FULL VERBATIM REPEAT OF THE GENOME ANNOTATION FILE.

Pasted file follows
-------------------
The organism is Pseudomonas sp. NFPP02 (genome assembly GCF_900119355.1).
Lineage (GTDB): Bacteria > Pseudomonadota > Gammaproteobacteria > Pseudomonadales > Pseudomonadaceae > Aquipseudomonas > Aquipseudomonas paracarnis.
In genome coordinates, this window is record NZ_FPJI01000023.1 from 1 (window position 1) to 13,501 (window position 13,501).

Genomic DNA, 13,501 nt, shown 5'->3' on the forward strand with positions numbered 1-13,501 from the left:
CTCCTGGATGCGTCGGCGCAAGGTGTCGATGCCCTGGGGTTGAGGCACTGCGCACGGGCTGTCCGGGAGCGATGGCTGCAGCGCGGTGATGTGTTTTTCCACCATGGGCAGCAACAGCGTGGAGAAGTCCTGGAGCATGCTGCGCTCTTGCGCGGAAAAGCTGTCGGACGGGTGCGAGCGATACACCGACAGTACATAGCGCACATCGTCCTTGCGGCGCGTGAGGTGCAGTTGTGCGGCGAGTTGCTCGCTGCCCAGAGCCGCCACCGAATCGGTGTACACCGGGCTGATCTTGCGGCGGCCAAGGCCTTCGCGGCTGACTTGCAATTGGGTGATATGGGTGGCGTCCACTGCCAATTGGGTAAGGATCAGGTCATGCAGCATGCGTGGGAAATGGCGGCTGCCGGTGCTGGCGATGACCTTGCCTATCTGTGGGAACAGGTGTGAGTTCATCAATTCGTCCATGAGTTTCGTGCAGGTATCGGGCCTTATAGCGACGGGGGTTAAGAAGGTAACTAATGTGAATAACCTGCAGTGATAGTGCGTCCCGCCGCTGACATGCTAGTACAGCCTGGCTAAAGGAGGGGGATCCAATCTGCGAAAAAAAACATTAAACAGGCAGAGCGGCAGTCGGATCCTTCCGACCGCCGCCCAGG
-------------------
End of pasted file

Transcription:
The organism is Pseudomonas sp. NFPP02 (genome assembly GCF_900119355.1).
Lineage (GTDB): Bacteria > Pseudomonadota > Gammaproteobacteria > Pseudomonadales > Pseudomonadaceae > Aquipseudomonas > Aquipseudomonas paracarnis.
In genome coordinates, this window is record NZ_FPJI01000023.1 from 1 (window position 1) to 13,501 (window position 13,501).

Genomic DNA, 13,501 nt, shown 5'->3' on the forward strand with positions numbered 1-13,501 from the left:
CTCCTGGATGCGTCGGCGCAAGGTGTCGATGCCCTGGGGTTGAGGCACTGCGCACGGGCTGTCCGGGAGCGATGGCTGCAGCGCGGTGATGTGTTTTTCCACCATGGGCAGCAACAGCGTGGAGAAGTCCTGGAGCATGCTGCGCTCTTGCGCGGAAAAGCTGTCGGACGGGTGCGAGCGATACACCGACAGTACATAGCGCACATCGTCCTTGCGGCGCGTGAGGTGCAGTTGTGCGGCGAGTTGCTCGCTGCCCAGAGCCGCCACCGAATCGGTGTACACCGGGCTGATCTTGCGGCGGCCAAGGCCTTCGCGGCTGACTTGCAATTGGGTGATATGGGTGGCGTCCACTGCCAATTGGGTAAGGATCAGGTCATGCAGCATGCGTGGGAAATGGCGGCTGCCGGTGCTGGCGATGACCTTGCCTATCTGTGGGAACAGGTGTGAGTTCATCAATTCGTCCATGAGTTTCGTGCAGGTATCGGGCCTTATAGCGACGGGGGTTAAGAAGGTAACTAATGTGAATAACCTGCAGTGATAGTGCGTCCCGCCGCTGACATGCTAGTACAGCCTGGCTAAAGGAGGGGGATCCAATCTGCGAAAAAAAACATTAAACAGGCAGAGCGGCAGTCGGATCCTTCCGACCGCCGCCCAGG